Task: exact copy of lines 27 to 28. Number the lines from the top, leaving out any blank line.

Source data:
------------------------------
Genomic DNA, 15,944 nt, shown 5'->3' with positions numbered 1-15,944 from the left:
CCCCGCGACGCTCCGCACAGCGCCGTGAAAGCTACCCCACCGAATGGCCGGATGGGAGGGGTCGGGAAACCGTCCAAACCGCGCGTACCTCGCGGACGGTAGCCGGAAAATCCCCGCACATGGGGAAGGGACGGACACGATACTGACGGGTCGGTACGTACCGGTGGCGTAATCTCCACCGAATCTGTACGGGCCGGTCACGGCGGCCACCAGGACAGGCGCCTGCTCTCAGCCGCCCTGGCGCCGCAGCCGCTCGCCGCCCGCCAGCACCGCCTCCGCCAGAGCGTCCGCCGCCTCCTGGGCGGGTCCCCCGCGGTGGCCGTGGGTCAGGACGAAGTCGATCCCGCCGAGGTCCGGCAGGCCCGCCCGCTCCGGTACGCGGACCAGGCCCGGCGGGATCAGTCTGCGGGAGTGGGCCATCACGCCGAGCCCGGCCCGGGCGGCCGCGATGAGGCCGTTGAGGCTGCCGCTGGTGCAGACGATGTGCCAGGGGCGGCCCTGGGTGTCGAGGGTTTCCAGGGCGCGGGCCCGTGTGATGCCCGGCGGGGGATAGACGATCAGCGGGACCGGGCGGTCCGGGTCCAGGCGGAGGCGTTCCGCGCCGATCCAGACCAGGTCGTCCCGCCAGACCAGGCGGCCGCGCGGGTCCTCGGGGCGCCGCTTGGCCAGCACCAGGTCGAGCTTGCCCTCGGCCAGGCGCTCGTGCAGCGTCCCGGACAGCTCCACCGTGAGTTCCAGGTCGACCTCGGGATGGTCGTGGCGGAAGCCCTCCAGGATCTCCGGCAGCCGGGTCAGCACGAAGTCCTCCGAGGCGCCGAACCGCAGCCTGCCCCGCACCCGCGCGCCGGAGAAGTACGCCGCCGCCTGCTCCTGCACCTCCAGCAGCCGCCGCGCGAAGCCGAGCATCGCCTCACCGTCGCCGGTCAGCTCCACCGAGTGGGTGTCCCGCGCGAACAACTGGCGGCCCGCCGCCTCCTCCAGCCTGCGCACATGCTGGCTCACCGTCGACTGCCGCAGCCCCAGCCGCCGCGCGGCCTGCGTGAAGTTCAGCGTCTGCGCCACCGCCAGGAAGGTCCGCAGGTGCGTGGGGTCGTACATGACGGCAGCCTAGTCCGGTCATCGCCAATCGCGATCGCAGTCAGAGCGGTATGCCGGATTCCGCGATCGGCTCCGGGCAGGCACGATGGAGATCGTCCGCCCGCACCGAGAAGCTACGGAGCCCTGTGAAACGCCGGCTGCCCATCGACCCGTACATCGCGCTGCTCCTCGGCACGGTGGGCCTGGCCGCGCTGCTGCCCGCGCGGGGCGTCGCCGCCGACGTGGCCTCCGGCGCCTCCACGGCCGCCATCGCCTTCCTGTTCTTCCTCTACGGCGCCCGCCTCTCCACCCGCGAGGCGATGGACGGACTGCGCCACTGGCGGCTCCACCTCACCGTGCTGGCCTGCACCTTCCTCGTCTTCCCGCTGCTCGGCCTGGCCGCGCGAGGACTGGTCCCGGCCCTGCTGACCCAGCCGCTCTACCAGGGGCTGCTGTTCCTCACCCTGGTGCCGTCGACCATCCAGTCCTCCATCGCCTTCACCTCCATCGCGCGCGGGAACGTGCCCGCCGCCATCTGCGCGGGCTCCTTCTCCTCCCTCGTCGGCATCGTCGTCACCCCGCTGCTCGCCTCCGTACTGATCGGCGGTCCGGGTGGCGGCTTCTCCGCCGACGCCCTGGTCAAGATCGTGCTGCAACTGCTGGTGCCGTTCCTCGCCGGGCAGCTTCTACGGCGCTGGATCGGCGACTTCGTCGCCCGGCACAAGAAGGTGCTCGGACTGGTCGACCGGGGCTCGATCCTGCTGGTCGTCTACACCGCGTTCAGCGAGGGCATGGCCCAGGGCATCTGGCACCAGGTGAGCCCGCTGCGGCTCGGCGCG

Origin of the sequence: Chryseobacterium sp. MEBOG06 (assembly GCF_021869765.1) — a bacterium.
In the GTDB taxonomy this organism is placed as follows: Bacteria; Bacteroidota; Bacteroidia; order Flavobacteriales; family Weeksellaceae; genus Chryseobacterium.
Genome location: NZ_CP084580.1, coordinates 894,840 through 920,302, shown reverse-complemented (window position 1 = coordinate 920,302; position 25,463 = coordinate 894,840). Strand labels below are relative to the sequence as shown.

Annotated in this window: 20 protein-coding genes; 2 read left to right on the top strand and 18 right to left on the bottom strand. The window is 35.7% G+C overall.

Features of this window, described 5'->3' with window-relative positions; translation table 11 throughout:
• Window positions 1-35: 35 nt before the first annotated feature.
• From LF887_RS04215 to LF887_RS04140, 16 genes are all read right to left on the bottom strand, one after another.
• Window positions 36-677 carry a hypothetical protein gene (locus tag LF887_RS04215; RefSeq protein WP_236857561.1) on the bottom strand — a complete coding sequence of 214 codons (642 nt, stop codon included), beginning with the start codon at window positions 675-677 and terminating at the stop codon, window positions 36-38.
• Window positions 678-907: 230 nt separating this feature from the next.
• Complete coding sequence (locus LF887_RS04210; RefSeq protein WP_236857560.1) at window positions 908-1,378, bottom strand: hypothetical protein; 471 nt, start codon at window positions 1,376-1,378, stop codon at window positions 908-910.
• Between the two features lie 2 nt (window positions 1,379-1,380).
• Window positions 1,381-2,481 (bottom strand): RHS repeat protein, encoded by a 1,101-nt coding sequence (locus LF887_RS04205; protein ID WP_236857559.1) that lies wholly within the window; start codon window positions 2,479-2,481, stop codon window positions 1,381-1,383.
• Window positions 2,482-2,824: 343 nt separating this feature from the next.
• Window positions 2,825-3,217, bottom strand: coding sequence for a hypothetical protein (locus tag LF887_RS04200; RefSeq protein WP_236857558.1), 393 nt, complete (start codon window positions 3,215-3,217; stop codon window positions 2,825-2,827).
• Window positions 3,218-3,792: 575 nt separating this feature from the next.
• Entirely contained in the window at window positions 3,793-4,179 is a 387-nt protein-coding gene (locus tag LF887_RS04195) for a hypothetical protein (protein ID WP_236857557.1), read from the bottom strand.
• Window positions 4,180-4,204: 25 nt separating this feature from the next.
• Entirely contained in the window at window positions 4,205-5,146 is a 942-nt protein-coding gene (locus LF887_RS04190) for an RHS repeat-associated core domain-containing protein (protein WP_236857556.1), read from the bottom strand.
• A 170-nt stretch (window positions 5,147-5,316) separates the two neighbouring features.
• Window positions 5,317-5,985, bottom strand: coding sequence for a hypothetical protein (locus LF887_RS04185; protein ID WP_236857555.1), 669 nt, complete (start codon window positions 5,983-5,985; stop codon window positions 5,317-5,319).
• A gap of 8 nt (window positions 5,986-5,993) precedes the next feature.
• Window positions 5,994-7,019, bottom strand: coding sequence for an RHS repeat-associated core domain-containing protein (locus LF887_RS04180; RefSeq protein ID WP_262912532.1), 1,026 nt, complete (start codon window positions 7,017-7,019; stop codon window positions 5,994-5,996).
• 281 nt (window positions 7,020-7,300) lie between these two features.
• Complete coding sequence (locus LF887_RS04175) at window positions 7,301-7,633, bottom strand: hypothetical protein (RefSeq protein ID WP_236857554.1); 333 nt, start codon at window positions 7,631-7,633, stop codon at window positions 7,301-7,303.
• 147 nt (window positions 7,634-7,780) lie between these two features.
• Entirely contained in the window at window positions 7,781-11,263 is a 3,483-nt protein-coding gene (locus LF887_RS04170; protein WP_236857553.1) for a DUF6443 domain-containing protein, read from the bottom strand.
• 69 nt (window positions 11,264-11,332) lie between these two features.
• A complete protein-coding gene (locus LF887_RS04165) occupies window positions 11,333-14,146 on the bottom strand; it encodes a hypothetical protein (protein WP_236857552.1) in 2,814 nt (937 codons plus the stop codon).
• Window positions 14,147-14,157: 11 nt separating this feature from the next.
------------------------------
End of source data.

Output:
• 147 nt (window positions 7,634-7,780) lie between these two features.
• Entirely contained in the window at window positions 7,781-11,263 is a 3,483-nt protein-coding gene (locus LF887_RS04170; protein WP_236857553.1) for a DUF6443 domain-containing protein, read from the bottom strand.